Tips From Your Professor: 5 Behaviors of Successful Students

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Whether you’re just beginning college or going back to earn an advanced degree, most people begin with the best of intentions. Who wants to drop a ton of cash just to fail? Nobody! Bad behaviors can sneak up on you, and before you know it, you’re on the way to a failing grade. If you want to be successful in college, here are 5 habits successful students know.

1. Good students are on time and don’t miss class! This is so important. They know that strolling in even a few minutes late will cause them to not only miss valuable instruction, but they might also miss deadlines. Good students understand that being late and missing class convey one thing to the class and the instructor: you just don’t care. Students who commit to attending and being on time do better than students who don’t…it’s just a fact.

2. Successful students are attentive and engaged. They know it’s not enough to simply show up. It might have been enough in high school, but college classes are more challenging and require participation. Engaged students remember more content than students who simply warm seats.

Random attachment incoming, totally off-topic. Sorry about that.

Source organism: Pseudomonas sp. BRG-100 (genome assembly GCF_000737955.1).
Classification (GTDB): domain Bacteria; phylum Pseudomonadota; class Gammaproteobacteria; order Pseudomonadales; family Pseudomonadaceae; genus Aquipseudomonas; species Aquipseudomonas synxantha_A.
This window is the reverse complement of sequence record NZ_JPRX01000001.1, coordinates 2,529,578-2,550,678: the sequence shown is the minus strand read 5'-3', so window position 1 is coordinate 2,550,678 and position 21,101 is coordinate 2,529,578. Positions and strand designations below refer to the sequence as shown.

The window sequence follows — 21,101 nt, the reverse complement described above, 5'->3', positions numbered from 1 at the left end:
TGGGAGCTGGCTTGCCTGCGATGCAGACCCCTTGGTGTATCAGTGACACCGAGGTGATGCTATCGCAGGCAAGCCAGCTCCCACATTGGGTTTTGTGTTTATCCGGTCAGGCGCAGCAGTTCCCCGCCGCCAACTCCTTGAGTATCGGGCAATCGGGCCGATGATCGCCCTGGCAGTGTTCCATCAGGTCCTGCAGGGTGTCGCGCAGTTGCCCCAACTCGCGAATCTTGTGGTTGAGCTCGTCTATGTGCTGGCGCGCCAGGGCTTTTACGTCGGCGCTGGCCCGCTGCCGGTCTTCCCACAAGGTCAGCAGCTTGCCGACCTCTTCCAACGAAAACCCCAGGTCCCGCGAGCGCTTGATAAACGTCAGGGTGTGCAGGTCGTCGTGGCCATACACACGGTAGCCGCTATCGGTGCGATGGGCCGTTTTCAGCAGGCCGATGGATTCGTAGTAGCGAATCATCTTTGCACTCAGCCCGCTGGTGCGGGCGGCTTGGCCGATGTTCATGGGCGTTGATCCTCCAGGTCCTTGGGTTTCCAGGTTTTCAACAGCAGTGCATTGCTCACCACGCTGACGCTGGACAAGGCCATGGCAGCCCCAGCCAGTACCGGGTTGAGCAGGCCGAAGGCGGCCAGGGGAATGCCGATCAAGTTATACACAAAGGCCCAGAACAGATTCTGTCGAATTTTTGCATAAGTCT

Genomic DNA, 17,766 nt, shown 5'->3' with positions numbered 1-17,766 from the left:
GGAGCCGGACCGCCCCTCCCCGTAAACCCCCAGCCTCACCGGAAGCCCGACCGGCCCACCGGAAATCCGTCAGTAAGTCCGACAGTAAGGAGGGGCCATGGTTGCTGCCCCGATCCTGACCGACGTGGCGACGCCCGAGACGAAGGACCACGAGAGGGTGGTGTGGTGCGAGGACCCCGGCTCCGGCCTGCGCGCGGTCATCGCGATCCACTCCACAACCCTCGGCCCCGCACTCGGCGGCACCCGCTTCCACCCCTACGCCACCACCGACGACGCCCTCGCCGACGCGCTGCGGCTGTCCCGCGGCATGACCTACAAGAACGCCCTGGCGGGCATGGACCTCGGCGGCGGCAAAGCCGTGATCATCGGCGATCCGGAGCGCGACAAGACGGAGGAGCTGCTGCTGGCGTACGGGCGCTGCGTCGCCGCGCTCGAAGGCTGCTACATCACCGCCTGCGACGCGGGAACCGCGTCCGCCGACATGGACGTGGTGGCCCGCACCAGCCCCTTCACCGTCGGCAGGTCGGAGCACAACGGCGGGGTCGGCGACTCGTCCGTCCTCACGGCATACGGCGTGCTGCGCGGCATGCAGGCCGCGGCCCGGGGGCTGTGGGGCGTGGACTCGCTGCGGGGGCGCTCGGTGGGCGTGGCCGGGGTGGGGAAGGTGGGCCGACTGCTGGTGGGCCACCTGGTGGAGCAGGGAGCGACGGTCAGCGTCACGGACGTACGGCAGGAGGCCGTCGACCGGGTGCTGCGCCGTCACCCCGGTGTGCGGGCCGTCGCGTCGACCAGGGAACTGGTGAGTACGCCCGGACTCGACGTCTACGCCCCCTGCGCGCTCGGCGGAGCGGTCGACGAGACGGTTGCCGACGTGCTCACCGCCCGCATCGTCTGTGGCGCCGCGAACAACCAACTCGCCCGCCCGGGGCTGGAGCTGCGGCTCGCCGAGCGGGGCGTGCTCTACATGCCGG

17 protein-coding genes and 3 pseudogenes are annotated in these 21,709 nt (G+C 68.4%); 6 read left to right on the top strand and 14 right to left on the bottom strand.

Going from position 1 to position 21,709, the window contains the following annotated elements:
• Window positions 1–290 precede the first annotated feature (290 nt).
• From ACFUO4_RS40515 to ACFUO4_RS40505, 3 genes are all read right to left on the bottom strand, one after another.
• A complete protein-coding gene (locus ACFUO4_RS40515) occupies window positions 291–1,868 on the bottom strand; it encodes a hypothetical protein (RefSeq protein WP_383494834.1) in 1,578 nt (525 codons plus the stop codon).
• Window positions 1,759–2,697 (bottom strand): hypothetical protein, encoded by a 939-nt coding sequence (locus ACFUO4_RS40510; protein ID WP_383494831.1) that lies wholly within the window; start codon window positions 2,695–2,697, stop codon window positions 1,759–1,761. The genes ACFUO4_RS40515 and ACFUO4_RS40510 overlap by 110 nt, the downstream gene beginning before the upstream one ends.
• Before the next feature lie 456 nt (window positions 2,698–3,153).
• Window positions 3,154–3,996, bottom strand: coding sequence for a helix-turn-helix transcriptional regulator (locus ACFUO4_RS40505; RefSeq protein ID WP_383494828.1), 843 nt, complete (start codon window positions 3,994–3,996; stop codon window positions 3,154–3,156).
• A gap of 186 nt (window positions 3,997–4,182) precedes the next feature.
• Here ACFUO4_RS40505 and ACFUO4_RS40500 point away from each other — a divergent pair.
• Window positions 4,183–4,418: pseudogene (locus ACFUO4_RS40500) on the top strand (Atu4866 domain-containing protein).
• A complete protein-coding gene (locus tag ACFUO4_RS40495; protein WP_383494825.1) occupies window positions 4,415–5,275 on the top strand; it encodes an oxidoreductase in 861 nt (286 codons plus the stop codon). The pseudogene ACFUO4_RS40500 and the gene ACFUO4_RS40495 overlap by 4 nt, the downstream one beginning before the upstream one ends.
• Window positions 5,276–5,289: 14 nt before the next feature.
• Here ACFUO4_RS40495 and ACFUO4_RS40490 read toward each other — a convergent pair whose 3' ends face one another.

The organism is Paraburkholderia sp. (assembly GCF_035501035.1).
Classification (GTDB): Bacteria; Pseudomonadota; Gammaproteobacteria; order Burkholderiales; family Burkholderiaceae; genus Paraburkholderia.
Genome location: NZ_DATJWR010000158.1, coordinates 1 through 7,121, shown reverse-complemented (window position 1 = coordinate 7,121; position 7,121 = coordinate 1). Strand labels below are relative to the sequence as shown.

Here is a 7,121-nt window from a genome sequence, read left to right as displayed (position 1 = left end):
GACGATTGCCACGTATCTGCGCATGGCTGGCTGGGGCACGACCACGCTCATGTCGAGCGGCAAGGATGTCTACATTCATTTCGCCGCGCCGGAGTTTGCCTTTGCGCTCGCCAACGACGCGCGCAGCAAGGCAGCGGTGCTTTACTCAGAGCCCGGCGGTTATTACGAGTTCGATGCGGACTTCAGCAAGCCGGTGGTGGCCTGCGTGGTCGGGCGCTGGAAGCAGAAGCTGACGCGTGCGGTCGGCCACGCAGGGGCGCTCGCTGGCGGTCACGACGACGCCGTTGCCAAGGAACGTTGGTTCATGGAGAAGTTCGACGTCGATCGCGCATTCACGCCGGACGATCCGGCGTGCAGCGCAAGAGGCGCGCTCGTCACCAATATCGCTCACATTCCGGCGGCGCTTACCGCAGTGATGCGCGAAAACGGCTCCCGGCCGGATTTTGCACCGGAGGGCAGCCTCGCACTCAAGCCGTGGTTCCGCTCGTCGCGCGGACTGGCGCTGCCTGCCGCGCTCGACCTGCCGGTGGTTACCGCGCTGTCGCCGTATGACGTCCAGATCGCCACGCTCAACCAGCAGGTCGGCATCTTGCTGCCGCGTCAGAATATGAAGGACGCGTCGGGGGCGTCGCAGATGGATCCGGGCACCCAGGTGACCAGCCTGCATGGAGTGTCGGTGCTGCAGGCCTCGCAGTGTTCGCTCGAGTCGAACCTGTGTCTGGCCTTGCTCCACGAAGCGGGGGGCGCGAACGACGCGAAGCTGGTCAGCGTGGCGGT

3. Good students stop by the professor’s office even if they’re not having trouble. They know making an effort to meet their professor can go a long way to making a smooth semester. Good scholars make a favorable impression on their professor early in the semester, knowing she might be willing to help them out later in the semester when they are struggling. She might even write a letter of recommendation for you later. They know college isn’t just about getting grades. It’s about making connections for the rest of your life.

4. Successful students complete their assignments on time. Many capable, intelligent students don’t get the A’s they deserve because they struggle with this one issue. They always expect the unexpected (the printer WILL jam at the last second, they WILL run out of paper, the library WILL be closed, there WILL be a tornado) and they give themselves plenty of time.

5. Good students talk to their fellow classmates. They know it doesn’t pay to be a loner. They exchange contact information. They form study groups. They know the more social they are, the easier the class will be. In the short hours right before the big test, they’ll have someone to send panicked texts to.

So show up, be on time, be engaged, be polite and communicate! These steps will go a long way to helping you have a successful career as a student and beyond.

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